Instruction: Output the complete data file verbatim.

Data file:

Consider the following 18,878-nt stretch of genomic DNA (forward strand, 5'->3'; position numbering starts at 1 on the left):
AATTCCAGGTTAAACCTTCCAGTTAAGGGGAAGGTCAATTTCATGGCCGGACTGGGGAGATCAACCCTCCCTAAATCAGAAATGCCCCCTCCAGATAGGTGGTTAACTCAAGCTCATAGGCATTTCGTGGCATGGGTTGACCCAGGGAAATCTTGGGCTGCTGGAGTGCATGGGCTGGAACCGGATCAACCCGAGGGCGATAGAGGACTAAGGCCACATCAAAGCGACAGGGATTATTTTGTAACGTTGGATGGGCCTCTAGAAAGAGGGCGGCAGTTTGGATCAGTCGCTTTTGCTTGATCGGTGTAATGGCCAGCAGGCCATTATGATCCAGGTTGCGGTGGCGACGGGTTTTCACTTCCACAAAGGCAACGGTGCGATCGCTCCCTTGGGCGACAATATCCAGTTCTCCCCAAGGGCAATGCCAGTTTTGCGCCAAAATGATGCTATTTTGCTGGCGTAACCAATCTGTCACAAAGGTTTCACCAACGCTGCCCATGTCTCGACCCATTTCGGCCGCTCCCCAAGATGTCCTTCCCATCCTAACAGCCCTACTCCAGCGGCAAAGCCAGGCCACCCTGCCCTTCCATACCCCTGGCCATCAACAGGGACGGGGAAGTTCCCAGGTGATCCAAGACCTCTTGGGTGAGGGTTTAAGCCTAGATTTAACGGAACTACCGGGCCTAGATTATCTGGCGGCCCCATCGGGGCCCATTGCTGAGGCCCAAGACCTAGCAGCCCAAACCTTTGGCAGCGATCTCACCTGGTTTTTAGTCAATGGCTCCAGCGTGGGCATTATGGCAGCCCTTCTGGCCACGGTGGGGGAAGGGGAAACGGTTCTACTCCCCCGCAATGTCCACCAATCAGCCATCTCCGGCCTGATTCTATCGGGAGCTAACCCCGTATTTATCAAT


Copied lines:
Consider the following 18,878-nt stretch of genomic DNA (forward strand, 5'->3'; position numbering starts at 1 on the left):
AATTCCAGGTTAAACCTTCCAGTTAAGGGGAAGGTCAATTTCATGGCCGGACTGGGGAGATCAACCCTCCCTAAATCAGAAATGCCCCCTCCAGATAGGTGGTTAACTCAAGCTCATAGGCATTTCGTGGCATGGGTTGACCCAGGGAAATCTTGGGCTGCTGGAGTGCATGGGCTGGAACCGGATCAACCCGAGGGCGATAGAGGACTAAGGCCACATCAAAGCGACAGGGATTATTTTGTAACGTTGGATGGGCCTCTAGAAAGAGGGCGGCAGTTTGGATCAGTCGCTTTTGCTTGATCGGTGTAATGGCCAGCAGGCCATTATGATCCAGGTTGCGGTGGCGACGGGTTTTCACTTCCACAAAGGCAACGGTGCGATCGCTCCCTTGGGCGACAATATCCAGTTCTCCCCAAGGGCAATGCCAGTTTTGCGCCAAAATGATGCTATTTTGCTGGCGTAACCAATCTGTCACAAAGGTTTCACCAACGCTGCCCATGTCTCGACCCATTTCGGCCGCTCCCCAAGATGTCCTTCCCATCCTAACAGCCCTACTCCAGCGGCAAAGCCAGGCCACCCTGCCCTTCCATACCCCTGGCCATCAACAGGGACGGGGAAGTTCCCAGGTGATCCAAGACCTCTTGGGTGAGGGTTTAAGCCTAGATTTAACGGAACTACCGGGCCTAGATTATCTGGCGGCCCCATCGGGGCCCATTGCTGAGGCCCAAGACCTAGCAGCCCAAACCTTTGGCAGCGATCTCACCTGGTTTTTAGTCAATGGCTCCAGCGTGGGCATTATGGCAGCCCTTCTGGCCACGGTGGGGGAAGGGGAAACGGTTCTACTCCCCCGCAATGTCCACCAATCAGCCATCTCCGGCCTGATTCTATCGGGAGCTAACCCCGTATTTATCAAT